Why Plants Have Flowers

 Why Plants Have Flowers  

Flowers are a way some plants reproduce, making new, young plants that are a little bit different from the parent plants. If every plant was the same and conditions changed - a new disease showed up or the climate got colder - the species might disappear. By constantly making new mixes of the parent plants' different properties, a species is more likely to have some individuals that can survive.

How does this work? Cells, called pollen, from one flower have to get to another flower. The flower that gets the pollen can ripen into a fruit with seeds. The seeds then can grow into plants which have a mixture of the properties of both the plant that made the pollen and the plant that got the pollen.

How Does Pollen Move?

There are several different ways for the pollen to move from one flower to another. The most common pollen movers in New York State are wind and insects. Wind pollinated flowers are usually not very showy to look at, but make huge amounts of pollen. That way at least a little of it might be blown to another flower of the same kind of plant. Grasses and ragweeds use the wind to move their pollen, giving some people hay fever when they are in flower.

Insect pollinated flowers have to advertise so that insects will find them. They also have to bribe the insect with some food so the insect will want to visit several flowers. Insects may eat some of the pollen. Many plants also have some sugar water called nectar in their flowers which insects can eat. Most plants that have pretty flowers are advertising for pollinators.

Flower Parts:

The parts of a flower are arranged like circles, inside each other. Some flowers have 4 different kinds of circles. For drawings of flowers with parts labeled, visit Mendel Web. Our own Fast Plant Flower Close-ups page (see left navigation) has photographs.

In many flowers, the outside circle is made of green, leaf-like parts. These are called sepals and they probably protect the flower some when it is in the bud.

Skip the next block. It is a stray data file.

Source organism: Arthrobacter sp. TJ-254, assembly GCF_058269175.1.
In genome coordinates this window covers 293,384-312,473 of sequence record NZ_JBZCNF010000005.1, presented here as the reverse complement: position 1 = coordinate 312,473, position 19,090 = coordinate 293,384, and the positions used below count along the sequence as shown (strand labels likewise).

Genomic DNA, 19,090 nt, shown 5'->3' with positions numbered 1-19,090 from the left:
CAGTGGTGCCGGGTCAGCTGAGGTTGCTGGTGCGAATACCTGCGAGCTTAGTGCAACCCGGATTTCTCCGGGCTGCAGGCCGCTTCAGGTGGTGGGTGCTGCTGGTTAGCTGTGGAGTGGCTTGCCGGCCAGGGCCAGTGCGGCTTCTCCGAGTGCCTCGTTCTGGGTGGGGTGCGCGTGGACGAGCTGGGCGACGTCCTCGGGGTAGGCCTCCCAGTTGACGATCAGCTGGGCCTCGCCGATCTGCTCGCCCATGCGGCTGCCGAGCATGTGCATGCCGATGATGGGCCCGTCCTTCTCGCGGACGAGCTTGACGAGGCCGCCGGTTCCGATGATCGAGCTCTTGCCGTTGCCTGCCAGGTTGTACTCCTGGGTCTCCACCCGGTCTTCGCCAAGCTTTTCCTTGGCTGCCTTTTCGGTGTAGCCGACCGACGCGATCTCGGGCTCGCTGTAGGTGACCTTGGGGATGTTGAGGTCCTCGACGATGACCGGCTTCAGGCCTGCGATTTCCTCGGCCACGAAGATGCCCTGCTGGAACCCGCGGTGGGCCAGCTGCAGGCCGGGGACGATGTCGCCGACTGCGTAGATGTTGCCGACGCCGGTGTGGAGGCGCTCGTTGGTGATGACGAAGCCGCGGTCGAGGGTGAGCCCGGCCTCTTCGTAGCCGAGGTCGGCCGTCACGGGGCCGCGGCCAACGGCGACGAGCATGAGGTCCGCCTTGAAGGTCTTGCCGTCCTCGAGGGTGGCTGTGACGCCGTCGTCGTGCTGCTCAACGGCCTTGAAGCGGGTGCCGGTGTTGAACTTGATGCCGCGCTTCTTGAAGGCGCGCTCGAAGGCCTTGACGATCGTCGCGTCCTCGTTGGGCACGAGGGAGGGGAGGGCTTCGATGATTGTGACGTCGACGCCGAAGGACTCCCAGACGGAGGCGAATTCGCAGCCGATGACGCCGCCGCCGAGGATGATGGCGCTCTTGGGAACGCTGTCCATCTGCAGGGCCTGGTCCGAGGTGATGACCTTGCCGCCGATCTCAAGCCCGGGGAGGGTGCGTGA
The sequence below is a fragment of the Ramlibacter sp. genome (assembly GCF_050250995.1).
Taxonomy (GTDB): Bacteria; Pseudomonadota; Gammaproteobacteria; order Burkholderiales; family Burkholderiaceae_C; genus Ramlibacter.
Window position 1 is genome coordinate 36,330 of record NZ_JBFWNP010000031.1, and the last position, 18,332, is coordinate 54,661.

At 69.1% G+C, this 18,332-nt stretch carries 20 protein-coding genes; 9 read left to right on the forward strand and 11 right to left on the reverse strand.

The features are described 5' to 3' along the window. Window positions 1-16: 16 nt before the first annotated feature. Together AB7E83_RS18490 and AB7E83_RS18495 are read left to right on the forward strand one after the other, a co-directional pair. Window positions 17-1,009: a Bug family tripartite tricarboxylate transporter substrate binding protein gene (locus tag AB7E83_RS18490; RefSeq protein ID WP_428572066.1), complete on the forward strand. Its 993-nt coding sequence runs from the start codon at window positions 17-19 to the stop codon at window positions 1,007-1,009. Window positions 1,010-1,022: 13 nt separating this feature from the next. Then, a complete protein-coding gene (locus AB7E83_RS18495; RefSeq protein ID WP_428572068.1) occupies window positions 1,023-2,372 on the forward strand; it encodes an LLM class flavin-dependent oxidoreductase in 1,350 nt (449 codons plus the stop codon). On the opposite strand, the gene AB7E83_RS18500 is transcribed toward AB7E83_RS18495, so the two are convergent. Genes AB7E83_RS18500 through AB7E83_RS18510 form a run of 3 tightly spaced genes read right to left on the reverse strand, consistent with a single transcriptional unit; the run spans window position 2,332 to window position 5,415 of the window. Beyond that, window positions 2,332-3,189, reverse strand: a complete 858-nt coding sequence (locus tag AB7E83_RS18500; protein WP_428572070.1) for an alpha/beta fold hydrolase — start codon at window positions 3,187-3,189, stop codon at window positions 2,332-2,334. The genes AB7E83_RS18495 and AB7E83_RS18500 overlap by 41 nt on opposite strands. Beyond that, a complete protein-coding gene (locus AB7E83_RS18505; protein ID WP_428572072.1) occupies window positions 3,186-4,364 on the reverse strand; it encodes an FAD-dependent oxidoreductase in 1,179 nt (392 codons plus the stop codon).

The next circle is the petals. Showy insect pollinated flowers have bright colored petals which help get the attention of pollinators. They may have markings which show insects where the nectar is or may be shaped in a way that sends the insect past the pollen.

If a flower makes pollen, its next circle is the stamens which make pollen and hold it where insects or wind can move it. The knob at the top of the stamen which has pollen in it is called the anther and the stem which holds the anther up is called the filament.

If a flower receives pollen, it has a pistil at its center. The pistil has a sticky surface at the top for the pollen to land on and begin to grow. This sticky or hairy top is called the stigma. It is at the top of a stem called the style. At the bottom of the style is a swelling which has the future seeds in it. This swelling is called the ovary.

How It Works:

When wind or an animal moves grains of pollen to a flower's stigma, they stick there. Each grain of pollen grows a tube down the style to try to fertilize a part inside the ovary. Then these parts, called ovules, can develop into seeds. If you have ever seen the silk on an ear of corn, you have seen very long pollen tubes which grew down into the corn flowers to pollinate each of the kernels on the ear of corn.

Why Do Plants Have Flowers?

Flowers are one way some plants reproduce. They help a plant population in an area mix its properties enough to be ready to survive changes in the environment.

For More Information:

Partners in Pollination is a Web site with lessons on pollination.

See also the ESP Flowers page.

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